The Battle for the Internet’s Future Has Just Begun

The Battle for the Internet’s Future Has Just Begun
Participants gather near a screen showing a speech by Russian President Vladimir Putin during a plenary session of the 25th St. Petersburg International Economic Forum in Saint Petersburg, Russia, June 17, 2017 (Sputnik photo by Grigory Sysoev).

Shortly after Russia invaded Ukraine in February, headlines spread claiming that a new iron curtain had fallen across Europe. Russia’s economic and political isolation, they claimed, had come hand-in-hand with digital isolation. As the United States and its allies introduced technological sanctions against Russia, numerous Western tech companies also stopped doing business there, making their products and services unavailable to Russians. At the same time, the Russian state had moved quickly to block any websites that offered information about the war, especially those that criticized the Kremlin’s actions.

It is well-known that Russian President Vladimir Putin sees an open and free internet as one of the biggest threats to his power. For the past decade, he’s been fighting for what’s been called a “sovereign internet”—that is, state control over technology and networks within its borders.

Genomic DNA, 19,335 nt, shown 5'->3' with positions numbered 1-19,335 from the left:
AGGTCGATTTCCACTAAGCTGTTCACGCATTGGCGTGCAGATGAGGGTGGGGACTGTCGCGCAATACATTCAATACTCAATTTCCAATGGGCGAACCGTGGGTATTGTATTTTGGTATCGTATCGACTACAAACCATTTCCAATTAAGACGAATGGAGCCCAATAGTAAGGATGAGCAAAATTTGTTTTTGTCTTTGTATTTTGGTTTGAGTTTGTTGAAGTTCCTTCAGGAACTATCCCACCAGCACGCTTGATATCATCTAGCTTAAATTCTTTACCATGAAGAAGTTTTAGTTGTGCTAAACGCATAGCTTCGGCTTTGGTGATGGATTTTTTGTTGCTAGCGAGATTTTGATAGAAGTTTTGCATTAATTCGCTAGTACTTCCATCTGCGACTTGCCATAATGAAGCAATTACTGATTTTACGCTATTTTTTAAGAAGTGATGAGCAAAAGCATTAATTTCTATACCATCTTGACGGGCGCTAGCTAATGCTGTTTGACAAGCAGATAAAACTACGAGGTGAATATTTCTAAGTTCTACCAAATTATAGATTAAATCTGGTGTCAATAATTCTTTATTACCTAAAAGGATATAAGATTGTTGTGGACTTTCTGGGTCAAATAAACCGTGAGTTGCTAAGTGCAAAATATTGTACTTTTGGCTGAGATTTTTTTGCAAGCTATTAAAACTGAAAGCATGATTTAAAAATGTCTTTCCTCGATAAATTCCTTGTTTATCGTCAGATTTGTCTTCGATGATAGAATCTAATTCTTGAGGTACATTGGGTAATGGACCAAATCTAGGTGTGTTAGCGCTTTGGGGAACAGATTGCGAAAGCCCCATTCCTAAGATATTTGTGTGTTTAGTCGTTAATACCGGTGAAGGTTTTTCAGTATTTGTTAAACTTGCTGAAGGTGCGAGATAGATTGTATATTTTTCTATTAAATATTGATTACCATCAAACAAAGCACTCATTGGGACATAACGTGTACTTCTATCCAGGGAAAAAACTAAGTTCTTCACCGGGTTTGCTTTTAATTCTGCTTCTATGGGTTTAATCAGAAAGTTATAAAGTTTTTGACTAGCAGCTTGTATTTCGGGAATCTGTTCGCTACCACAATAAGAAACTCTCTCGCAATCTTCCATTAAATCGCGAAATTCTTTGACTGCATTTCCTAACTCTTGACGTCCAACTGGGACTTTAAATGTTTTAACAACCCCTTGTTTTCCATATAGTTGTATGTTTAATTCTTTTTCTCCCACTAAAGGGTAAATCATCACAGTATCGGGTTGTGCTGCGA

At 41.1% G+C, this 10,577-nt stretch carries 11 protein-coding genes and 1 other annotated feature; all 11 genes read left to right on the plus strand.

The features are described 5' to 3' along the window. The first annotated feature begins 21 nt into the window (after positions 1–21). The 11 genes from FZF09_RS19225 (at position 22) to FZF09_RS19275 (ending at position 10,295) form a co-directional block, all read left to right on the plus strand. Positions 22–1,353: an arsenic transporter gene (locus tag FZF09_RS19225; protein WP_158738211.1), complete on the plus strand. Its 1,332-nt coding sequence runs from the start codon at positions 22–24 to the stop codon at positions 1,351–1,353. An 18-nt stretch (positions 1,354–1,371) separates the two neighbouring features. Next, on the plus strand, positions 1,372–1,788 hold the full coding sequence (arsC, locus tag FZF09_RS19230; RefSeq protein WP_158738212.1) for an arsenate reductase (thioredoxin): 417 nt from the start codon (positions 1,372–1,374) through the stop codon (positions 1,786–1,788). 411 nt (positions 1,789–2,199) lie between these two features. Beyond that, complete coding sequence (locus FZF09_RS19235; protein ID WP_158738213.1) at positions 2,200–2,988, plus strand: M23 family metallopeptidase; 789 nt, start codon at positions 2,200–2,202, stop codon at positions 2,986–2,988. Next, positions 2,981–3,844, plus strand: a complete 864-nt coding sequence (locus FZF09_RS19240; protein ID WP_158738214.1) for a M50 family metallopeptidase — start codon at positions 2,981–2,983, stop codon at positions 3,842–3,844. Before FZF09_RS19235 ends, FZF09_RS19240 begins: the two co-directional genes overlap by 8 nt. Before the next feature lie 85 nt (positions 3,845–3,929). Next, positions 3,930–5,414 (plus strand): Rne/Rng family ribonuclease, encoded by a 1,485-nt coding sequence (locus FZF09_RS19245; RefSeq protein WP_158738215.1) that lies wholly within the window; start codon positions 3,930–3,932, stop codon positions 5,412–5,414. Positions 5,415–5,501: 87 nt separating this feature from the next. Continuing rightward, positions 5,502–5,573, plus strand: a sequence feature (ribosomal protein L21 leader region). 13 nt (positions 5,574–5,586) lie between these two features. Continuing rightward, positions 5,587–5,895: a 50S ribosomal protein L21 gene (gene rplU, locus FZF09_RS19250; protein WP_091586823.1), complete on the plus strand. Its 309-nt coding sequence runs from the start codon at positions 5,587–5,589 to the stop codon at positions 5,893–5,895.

In today’s multi-stakeholder model of internet governance, states are only one of many actors involved in setting policies for the internet’s infrastructure, use and regulation. They are forced to listen to the opinions of scientists, technical specialists and the international organizations that regulate the internet’s foundational elements and facilitate the creation of international digital standards. The International Corporation for Assigned Names and Numbers, or ICANN, for instance, regulates issues related to the Domain Name System and IP addresses, two fundamental elements of the internet’s infrastructure, while the Internet Engineering Task Force, the Internet Society and the World Wide Web Consortium help to create and promote standards for other foundational elements.

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